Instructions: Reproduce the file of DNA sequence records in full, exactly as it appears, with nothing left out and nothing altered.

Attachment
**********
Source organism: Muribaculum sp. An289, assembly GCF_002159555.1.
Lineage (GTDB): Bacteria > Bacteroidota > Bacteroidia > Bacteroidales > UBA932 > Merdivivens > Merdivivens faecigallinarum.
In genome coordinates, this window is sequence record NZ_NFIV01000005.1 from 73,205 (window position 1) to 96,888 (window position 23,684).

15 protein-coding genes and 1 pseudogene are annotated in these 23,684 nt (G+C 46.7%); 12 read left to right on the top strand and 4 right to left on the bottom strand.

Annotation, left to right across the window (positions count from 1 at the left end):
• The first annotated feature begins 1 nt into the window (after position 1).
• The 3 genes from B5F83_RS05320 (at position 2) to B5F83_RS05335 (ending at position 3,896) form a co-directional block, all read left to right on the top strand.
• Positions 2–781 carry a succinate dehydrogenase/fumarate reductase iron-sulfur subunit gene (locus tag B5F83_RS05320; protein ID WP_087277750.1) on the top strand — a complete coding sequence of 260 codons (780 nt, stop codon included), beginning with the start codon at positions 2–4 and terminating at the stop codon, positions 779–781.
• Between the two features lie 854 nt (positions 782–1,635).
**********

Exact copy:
Source organism: Muribaculum sp. An289, assembly GCF_002159555.1.
Lineage (GTDB): Bacteria > Bacteroidota > Bacteroidia > Bacteroidales > UBA932 > Merdivivens > Merdivivens faecigallinarum.
In genome coordinates, this window is sequence record NZ_NFIV01000005.1 from 73,205 (window position 1) to 96,888 (window position 23,684).

15 protein-coding genes and 1 pseudogene are annotated in these 23,684 nt (G+C 46.7%); 12 read left to right on the top strand and 4 right to left on the bottom strand.

Annotation, left to right across the window (positions count from 1 at the left end):
• The first annotated feature begins 1 nt into the window (after position 1).
• The 3 genes from B5F83_RS05320 (at position 2) to B5F83_RS05335 (ending at position 3,896) form a co-directional block, all read left to right on the top strand.
• Positions 2–781 carry a succinate dehydrogenase/fumarate reductase iron-sulfur subunit gene (locus tag B5F83_RS05320; protein ID WP_087277750.1) on the top strand — a complete coding sequence of 260 codons (780 nt, stop codon included), beginning with the start codon at positions 2–4 and terminating at the stop codon, positions 779–781.
• Between the two features lie 854 nt (positions 782–1,635).